A New Hope – for Welsh Rugby

I haven’t written on this blog for six months and to be fair there’s been a whole variety of reasons for that; work, university courses and of course going on and recovering from my Scarlets trips around Europe. All pretty standard.

There has however been another reason and that’s because since I started this blog in 2012, Welsh rugby has been on a pathway that seemed hell bent on disaster. It reached a peak last season with the bitter dispute between the Welsh Rugby Union (WRU) and the four regions in the shape of Pro Rugby Wales (PRW), and the call of an EGM from the clubs around Wales.

What I found though was that the issues that were presenting themselves as problems last year, 2014, were the exact same issues that I had been raising and discussing all the way back in 2012. It was genuinely to disheartening to write and keep writing about the same problems with absolutely no prospect of change or resolution in sight.

A lot has been made out about Roger Lewis, the current CEO of the WRU, being one of the main issues with the game in Wales. Whether he was acting to orders from the board or simply sticking to a vision of his own, what did become clear was that he was a figure with whom negotiation and trust was not possible. Roger Lewis and the WRU also appeared to have an unhealthy control over the media output surrounding the whole sorry state of affairs which only helped to string out the painful dispute and create a large feeling of resentment amongst those Welsh rugby fans who could see past the paper thin shield of 6 Nations trophies to the real rugby problems beneath.

On February 19, 2013 I wrote this:

I’ve said it before and I will say it again; there is more to rugby in Wales than just Team Wales, and if Roger Lewis can’t see it then maybe it’s time to bring in someone who can. 

That was over TWO years ago.

It has taken until this week for it to be announced that Mr Lewis will finally be leaving his role as CEO at the end of this year’s Rugby World Cup. Who knows what difficulties have gone on behind the scenes for newly appointed Chairman Gareth Davies who took over the roll after the clubs finally saw the light and voted out Lewis’ biggest assistant David Pickering.

It is difficult to state to those outside of Welsh rugby just how much damage was done by the Lewis and Pickering led WRU over the last two years. Their objective would have been the four professional sides in Wales go to the wall. They have overseen a huge revolt from the lower leagues over what appears to be a rushed an ill thought out league restructure. The reputation of Welsh rugby globally is at an all-time low, or certainly in rugby administrative circles it appears to be.  It will in all honesty take years for the pro tier of rugby to recover.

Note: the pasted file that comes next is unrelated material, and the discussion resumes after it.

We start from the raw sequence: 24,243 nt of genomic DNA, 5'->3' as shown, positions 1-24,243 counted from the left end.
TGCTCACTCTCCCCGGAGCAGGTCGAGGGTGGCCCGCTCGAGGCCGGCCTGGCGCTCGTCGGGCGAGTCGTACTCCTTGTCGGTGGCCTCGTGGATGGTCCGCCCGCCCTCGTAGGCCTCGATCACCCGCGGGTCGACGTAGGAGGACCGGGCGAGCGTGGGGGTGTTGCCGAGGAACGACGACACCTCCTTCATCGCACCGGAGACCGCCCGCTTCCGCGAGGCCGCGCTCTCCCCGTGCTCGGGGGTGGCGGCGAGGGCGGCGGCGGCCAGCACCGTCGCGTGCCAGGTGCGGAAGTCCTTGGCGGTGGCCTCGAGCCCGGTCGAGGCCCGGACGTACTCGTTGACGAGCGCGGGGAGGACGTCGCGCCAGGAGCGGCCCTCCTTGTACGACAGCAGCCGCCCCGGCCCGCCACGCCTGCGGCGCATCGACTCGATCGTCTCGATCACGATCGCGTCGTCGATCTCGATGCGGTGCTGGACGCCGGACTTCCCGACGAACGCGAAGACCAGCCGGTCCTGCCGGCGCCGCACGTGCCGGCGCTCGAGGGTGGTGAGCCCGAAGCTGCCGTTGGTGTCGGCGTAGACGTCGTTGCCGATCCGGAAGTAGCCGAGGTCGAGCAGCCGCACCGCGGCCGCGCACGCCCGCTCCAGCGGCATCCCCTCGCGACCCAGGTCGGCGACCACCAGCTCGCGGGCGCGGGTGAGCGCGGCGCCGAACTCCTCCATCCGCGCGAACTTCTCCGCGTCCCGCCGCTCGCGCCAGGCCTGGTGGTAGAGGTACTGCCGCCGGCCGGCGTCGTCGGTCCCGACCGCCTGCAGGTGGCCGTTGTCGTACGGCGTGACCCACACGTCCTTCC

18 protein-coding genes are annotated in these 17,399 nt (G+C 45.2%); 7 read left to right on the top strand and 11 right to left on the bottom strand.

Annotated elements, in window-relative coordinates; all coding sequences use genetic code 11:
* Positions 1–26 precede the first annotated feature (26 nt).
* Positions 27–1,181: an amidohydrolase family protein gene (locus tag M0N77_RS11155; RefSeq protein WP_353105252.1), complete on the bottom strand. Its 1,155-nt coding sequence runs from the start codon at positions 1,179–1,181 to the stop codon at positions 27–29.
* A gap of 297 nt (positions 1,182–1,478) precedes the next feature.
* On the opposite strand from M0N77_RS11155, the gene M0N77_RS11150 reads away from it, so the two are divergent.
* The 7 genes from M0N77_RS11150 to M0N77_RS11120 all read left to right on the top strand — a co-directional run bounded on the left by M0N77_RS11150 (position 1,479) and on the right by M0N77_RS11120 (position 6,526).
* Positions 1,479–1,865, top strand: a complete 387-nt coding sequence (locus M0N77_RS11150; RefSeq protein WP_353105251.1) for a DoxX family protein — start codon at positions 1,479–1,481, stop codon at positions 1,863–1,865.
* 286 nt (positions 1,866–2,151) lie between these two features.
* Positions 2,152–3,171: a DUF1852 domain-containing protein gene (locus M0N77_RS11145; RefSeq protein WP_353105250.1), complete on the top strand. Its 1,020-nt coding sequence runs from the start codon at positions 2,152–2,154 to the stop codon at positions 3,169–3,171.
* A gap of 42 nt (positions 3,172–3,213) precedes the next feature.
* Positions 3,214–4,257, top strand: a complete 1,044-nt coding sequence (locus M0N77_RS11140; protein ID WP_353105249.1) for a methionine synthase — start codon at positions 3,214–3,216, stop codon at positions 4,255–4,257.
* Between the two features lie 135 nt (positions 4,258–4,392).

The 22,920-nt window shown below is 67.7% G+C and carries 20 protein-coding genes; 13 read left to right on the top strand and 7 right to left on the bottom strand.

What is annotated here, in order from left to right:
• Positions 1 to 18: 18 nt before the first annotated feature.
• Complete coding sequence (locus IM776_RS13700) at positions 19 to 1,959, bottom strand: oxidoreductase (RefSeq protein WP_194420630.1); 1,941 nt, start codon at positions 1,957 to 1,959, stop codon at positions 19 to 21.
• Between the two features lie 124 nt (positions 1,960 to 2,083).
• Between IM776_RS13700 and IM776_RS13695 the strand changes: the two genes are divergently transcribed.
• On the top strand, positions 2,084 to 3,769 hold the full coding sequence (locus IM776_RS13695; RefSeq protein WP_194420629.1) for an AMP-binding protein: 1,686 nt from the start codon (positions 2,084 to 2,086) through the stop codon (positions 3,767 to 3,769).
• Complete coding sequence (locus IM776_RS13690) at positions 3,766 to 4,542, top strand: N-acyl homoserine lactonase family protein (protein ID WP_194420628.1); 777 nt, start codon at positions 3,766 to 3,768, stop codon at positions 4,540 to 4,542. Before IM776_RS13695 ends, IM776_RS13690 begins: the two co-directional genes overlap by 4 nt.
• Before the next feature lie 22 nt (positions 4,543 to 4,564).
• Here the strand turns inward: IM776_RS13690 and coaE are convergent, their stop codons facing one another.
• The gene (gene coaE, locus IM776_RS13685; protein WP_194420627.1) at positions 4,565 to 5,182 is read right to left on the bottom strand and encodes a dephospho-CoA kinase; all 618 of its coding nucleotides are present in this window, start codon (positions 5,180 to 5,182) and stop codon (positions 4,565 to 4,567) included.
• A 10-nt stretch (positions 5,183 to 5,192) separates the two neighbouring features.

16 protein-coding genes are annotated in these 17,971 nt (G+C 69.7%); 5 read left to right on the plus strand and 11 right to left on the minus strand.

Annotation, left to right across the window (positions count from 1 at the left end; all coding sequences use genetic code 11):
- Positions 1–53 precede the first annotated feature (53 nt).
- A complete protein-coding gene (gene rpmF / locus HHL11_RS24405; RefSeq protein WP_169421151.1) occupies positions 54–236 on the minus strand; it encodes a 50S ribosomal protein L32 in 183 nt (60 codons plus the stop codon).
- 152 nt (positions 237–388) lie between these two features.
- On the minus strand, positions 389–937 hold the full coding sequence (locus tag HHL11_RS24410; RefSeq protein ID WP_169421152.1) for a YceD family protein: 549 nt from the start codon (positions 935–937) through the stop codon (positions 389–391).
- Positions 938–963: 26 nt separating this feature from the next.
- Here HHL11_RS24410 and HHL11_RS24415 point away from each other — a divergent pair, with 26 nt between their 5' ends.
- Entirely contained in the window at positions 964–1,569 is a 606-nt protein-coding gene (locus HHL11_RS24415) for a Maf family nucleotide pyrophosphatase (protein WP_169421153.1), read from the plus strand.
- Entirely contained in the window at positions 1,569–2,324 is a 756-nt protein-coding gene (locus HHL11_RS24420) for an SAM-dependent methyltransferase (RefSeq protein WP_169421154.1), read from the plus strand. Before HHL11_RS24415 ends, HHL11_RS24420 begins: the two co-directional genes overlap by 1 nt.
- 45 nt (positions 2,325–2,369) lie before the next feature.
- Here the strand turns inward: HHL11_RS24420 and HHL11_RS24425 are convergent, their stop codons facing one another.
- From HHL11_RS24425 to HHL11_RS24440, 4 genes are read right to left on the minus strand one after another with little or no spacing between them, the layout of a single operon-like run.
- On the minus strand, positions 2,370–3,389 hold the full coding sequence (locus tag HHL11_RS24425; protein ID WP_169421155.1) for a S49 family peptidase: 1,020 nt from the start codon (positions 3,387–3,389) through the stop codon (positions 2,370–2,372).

Yet now with this announcement of Lewis’ departure we finally, FINALLY, can start to see the seeds of hope. Gareth Davies today published an open letter to all those interested in Welsh rugby. What is heartening to see is that any new CEO that comes in will have clear aims and objectives to adhere to. Davies is promising honesty and transparency for all of the WRU’s dealings – and how refreshing will that be after years of secrecy and half-truths?

I wrote this on June 7, 2014:

Maybe I should be able to push the politics aside and focus just on the rugby on the pitch, but when I see the game I love around me being torn to pieces by a governing body that simply doesn’t seem to care, as long as those at the top can keep their status quo then I find that I simply can’t.

It seems now, at last, that the desperate change required is coming. The removal of first David Pickering and now Roger Lewis is just the beginning though. There is still a lot of work to be done for the WRU to be brought up to the required standard. Past hurts and rifts will take a considerable amount of work to heal. And let’s not forget, this is the WRU, an institution that has resisted change at the very top of the gravy train for decades.

So I’m going to take this chance to give the WRU the benefit of the doubt, the chance to turn over a new leaf as it were, and to try and put the bitterness that has surrounded the game I love for more than three years aside. That’s not to say that I won’t have learnt a lot from the whole of this debacle.

First is that I have lost near all respect for the main media outlets in Wales. BBC Wales and Wales Online are going to have to go some way to repair their reputation and for one of those parties I can’t actually see that happening, their standards have slipped so low. Secondly is that Wales at the top echelon of media and business is all about self-preservation and  the desperate attempts to maintain a status quo that whilst it might see those individuals sitting pretty on top, it destroys and undermines everything underneath.

But with Gareth Davies’ open letter hope is on the horizon. So I’m going to dust of my Welsh rugby shirt, see the national team without the shackles of the WRU gravy train clinging on to it, and enjoy international rugby anew.

Ymlaen Cymru.

(If anyone wants to read the open letter it can be found via the South Wales Argus here: http://www.southwalesargus.co.uk/sport/11825240.Open_letter_from_ex_Dragons_chief__Gareth_Davies/ )